All nearby streets are also blocked by security to keep visitors from parking. The best bet is to use one of the bowl’s nearby park and ride shuttles. We’ve used the Hollywood and Highland shuttle – this is a nice spot because of the large parking garage found here, and it is also within walking distance of the bowl, should you want to leave early (almost all downhill on the way back!). The shuttle is free the day of the concert if you show the driver your Metro ticket. Its mostly a downhill walk from the bowl to the parking lot.
Conveniently the Hollywood Bowl maintains a number of park and ride lots in various locations around Los Angeles – some up to an hour away from the actual bowl. How many concert venues can you think of that maintain this extensive of their own transportation network for concert goers? These locations include Sherman Oaks, Pasadena, Downey, Torrance and Santa Monica among a number of others. For more information, visit: www.hollywoodbowl.com
Microsoft Theatre (formerly the Nokia Center) is part of the huge LA Live mega entertainment center and is located near downtown Los Angeles next to the Convention Center and the Staples Center. This is one of LA’s hottest new theatres and already has hosted a number of well-known performers, celebrities and comedians.
With the amount of entertainment persona who live in Los Angeles its no wonder you have an amazing number of choices of events here! There are often live public entertainment in the similarly named Microsoft Plaza in front of this theatre. There is also a huge outdoor screen that often shows sporting events. Plenty of restaurants and nearby entertainment as well as the JW Marriott and the Ritz Carlton. An ice skating rink is installed every “winter” near the theatre; one can often skate in warm sunshine and temperatures in the 70’s and 80’s. Visit: www.microsofttheater.com
Orpheum Theatre is one of LA’s venerable landmarks located in the south part of the downtown district at 842 S. Broadway (LA’s Broadway District). It first opened in 1926. Judy Garland performed here as a youngster and more recently it has served as home for one of the American Idol episodes. It is also available for renting out for private events. Check their events page for the latest info and performances. Parking is fairly plentiful in this area with a number of ground parking lots available within walking distance. Visit: www.laorpheum.com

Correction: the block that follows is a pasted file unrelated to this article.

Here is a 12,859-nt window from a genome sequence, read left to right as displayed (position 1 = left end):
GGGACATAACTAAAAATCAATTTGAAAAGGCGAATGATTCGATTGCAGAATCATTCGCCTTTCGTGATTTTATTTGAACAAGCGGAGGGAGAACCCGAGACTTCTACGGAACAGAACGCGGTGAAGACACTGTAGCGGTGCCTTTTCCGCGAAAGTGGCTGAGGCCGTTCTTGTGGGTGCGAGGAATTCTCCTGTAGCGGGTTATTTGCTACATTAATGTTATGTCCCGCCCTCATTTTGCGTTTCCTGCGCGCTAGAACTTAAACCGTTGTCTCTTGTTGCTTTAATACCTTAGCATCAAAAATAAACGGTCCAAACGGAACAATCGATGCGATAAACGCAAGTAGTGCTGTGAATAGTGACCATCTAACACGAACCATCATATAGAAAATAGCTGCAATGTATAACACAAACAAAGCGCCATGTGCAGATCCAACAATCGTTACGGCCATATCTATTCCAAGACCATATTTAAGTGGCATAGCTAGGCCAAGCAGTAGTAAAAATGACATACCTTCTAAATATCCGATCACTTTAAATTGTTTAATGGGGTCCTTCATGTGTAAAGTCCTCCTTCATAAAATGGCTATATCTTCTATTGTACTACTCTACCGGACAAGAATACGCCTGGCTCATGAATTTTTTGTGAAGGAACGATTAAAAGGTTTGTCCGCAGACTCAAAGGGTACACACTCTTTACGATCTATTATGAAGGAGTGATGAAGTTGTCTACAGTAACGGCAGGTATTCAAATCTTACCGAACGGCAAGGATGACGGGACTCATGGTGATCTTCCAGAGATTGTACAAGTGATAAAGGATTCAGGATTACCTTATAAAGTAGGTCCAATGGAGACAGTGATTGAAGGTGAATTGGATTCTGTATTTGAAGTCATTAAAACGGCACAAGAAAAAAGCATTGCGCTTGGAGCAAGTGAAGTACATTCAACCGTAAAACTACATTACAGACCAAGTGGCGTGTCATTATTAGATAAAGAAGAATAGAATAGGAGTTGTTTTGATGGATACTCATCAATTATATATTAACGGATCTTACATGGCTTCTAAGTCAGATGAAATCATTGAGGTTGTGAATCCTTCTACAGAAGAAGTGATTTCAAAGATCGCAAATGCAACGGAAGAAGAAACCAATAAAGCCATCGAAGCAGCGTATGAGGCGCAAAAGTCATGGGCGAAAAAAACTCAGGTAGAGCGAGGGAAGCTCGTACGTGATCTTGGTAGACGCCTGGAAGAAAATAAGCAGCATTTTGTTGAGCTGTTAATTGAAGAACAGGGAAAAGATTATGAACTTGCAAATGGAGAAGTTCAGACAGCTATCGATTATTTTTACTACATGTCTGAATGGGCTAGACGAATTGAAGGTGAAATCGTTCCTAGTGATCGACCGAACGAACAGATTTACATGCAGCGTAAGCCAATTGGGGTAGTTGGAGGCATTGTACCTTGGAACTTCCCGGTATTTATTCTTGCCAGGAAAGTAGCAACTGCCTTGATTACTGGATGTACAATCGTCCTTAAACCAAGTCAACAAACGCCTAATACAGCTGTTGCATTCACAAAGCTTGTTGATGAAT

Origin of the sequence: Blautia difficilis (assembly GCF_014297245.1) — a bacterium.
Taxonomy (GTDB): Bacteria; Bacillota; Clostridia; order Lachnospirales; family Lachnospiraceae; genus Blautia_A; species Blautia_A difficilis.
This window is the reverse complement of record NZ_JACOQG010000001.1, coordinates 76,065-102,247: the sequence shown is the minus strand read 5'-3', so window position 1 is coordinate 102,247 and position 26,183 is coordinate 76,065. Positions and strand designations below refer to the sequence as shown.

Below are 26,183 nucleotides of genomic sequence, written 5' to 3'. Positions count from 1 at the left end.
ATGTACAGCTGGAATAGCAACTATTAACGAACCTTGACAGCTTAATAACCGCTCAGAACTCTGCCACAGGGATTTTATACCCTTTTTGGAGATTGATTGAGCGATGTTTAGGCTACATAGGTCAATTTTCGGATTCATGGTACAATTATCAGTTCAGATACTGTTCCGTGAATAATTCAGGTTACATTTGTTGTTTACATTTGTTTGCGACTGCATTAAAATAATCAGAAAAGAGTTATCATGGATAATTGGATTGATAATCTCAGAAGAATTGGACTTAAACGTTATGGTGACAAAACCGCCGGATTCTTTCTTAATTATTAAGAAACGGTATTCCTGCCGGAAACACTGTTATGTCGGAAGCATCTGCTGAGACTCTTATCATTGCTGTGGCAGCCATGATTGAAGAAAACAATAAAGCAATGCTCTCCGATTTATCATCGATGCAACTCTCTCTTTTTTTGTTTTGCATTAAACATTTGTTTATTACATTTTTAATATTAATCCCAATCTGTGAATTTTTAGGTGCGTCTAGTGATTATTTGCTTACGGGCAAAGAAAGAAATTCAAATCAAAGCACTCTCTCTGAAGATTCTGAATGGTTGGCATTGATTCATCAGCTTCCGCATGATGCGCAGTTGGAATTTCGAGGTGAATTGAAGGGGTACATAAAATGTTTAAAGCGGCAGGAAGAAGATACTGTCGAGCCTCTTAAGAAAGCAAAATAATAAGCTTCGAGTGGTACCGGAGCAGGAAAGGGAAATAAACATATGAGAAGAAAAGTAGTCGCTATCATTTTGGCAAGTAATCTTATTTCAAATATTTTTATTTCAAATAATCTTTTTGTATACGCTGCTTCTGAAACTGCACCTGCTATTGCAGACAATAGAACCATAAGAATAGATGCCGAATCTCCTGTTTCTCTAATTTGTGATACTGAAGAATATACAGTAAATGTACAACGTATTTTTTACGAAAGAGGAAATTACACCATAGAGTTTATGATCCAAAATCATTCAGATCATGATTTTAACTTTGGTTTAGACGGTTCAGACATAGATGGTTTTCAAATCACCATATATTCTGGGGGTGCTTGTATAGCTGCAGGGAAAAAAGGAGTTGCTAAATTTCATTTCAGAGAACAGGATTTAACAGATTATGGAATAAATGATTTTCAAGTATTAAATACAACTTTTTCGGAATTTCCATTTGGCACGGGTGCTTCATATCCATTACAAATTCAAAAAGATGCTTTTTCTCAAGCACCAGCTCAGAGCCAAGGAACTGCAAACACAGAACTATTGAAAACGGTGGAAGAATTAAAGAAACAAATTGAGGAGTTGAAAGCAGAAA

Pantages Theatre was built in 1929 and was home to the Oscar awards for 10 years. It is located at 6223 Hollywood Blvd directly across the street from the Hollywood & Vine Metro stop.
Today it specializes in live theatre entertainment ranging from Broadway musicals such as Les Miserables, Grease, Rent, Wicked, Rent, Grease and numerous other performances. And in a bit of celebrity trivia, the Pantages Theatre served as Colombian singer Shakira’s first live show in the United States. For more information visit: www.broadwayla.org
TCL Chinese Theatre is in the center of “tourist” Hollywood & the fairly new, already very famous, Kodak Theatre. You can start your walking tours here – parking is available in a garage almost directly behind this theatre. Be sure to purchase something as when you show your receipt to the parking attendant you will receive discounted fare. Tours of theatres may not count towards discounted fares. Since you are in the heart of the film industry, to cover your parking cost, consider buying a cheap movie at the Virgin Megastore located next door to Graumann’s Theatre in the Hollywood & Highland shopping complex.
The front of TCL Chinese Theatre contains embedded hand prints and words from the most famous of actors and actresses over the years. Squares of concrete are reserved for individual actors. Current actors and actresses continue to press their hand prints and write small notes into the concrete squares here.